Kristy, who believed in my soup kitchen idea so much she funded it. And she continues to fight the good fight for the people who need an amplifier for their voices, a roof over their heads, and a future for their kids.

Bon, who took me in when I was broken and gave me Beast Mode. Who inspires me by her example and work ethic. Who is boarding a plane to Barcelona tomorrow to kick some ass on the international weightlifting stage, representing the Land of Oz.

My sister, the smartest human I know.

My Mum.

There are others, so many others. And there will be more, and I am looking forward to meeting you, too.

The common thread is that they have believed in me. They have empowered me and made me strong.  They gave me the courage I needed to take risks and strive for more. To take the leap.

They have all played a part in the evolution of me.

Thank you.








The wrong yardstick.


Having goals can be highly motivating. It gives you a point to aim for, a target to hit, a focus point to hone in on. But what do you do when you miss your mark?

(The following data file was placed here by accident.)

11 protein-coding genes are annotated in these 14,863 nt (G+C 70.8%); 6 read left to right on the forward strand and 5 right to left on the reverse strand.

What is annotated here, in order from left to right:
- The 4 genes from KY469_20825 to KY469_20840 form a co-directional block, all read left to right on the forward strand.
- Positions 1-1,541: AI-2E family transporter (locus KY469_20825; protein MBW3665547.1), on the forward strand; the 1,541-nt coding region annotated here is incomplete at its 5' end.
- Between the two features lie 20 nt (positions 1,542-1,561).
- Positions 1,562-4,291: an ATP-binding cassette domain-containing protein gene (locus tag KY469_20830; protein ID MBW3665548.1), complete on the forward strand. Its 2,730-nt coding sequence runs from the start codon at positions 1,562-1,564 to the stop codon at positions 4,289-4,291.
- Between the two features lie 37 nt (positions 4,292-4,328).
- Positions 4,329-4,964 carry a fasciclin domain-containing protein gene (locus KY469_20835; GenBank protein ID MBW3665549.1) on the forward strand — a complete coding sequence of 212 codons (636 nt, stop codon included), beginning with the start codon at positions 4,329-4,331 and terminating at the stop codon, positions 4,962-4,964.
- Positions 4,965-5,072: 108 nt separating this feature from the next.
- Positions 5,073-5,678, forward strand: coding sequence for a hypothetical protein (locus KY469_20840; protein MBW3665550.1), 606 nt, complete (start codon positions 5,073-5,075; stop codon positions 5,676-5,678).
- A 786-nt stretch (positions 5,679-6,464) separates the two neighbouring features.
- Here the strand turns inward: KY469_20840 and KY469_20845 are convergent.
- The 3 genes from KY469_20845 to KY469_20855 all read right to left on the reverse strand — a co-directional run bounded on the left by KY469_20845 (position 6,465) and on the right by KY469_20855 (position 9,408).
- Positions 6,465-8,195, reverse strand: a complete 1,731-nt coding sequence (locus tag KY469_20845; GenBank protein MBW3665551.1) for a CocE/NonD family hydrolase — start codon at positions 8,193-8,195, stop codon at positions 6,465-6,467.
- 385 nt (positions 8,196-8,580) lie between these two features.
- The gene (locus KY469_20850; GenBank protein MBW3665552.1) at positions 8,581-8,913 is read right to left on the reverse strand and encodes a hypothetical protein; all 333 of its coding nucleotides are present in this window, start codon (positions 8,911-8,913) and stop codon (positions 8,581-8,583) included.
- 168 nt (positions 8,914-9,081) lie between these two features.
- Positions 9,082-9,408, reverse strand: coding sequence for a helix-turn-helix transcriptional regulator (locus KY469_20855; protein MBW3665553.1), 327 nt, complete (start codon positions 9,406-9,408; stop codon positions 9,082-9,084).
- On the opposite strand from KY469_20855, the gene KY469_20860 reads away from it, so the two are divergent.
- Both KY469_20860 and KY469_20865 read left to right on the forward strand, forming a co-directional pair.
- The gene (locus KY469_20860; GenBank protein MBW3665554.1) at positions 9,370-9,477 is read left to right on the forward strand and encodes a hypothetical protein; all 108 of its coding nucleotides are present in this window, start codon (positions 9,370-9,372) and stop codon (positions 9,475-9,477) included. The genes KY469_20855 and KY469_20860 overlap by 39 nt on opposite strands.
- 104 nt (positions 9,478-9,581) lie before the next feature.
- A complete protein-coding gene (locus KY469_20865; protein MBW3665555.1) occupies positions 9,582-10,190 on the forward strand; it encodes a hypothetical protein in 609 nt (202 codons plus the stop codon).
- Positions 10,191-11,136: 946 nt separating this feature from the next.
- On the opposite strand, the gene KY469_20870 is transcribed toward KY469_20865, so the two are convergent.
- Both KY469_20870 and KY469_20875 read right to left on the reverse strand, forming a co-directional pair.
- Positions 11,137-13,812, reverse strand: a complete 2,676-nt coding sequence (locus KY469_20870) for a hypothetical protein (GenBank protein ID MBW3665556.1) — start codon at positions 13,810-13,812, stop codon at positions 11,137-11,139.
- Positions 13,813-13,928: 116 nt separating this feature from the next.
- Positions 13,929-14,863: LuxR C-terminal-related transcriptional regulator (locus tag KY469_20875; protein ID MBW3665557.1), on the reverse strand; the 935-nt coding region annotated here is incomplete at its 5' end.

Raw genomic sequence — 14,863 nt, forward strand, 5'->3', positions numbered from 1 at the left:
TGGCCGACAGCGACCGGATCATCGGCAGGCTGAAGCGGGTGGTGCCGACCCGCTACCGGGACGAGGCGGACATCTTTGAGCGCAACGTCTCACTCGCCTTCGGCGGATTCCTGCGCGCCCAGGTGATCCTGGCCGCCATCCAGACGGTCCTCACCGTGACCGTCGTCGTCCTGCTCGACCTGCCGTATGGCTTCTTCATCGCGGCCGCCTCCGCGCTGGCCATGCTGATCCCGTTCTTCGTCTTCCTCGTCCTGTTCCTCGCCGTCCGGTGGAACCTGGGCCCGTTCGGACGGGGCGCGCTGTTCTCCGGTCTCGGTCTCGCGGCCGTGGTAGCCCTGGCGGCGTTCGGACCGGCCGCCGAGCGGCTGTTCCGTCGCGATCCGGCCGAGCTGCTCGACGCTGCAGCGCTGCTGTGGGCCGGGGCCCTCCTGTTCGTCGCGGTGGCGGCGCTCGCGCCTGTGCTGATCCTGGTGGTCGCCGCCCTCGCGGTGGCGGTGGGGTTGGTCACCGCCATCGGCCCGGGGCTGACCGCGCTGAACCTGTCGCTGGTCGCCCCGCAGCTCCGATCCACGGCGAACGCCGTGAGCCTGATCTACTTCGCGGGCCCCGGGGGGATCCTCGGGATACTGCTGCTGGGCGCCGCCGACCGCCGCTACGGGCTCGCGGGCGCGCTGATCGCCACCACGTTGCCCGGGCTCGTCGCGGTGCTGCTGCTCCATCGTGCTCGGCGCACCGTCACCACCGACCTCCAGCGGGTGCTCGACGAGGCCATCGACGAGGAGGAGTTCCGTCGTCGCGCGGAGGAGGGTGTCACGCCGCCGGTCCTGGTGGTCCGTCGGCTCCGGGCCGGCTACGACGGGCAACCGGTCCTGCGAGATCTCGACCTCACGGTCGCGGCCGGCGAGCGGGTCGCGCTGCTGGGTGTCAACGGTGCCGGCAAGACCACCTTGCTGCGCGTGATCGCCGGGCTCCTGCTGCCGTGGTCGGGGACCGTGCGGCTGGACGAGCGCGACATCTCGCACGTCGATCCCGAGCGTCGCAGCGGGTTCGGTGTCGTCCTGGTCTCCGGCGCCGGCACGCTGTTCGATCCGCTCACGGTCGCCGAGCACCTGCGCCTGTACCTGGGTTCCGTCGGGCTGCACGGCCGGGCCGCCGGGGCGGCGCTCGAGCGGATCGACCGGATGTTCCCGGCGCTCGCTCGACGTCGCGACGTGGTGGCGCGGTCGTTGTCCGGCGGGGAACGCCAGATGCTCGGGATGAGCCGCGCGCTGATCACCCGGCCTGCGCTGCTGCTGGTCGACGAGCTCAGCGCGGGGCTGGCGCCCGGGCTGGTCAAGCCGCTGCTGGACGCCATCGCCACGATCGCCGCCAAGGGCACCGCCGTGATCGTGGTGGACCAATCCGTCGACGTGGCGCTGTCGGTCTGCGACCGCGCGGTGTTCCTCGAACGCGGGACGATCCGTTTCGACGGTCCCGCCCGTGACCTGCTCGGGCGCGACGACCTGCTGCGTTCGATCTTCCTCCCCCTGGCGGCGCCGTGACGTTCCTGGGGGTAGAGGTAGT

Personally, I beat myself up. I belittle myself. I aim a sledgehammer at my self esteem. My self talk is reduced to “I told you so, what were you thinking?” I keep reminding myself that I haven’t done what I set out to do in the time-frame I assigned myself to do it in.

The disappointment hurts. My ego has kept me away from this blog because this is the scene of the crime – the place where I committed to achieving something which seemed reachable – albeit at a stretch. It’s embarrassing. And who to blame? Me. And my bodgy knee. But mostly just me.

But this blame is a problem. A big problem. And it only exists in my mind. Nobody else is blaming me for anything. There isn’t a crowd of people muttering their disappointment in me. No-one is shaking their head and whispering that I have confirmed all their doubts. No one is using the word failure. Only me. I am the problem. And even saying this condemns me, as though I ought to be punished.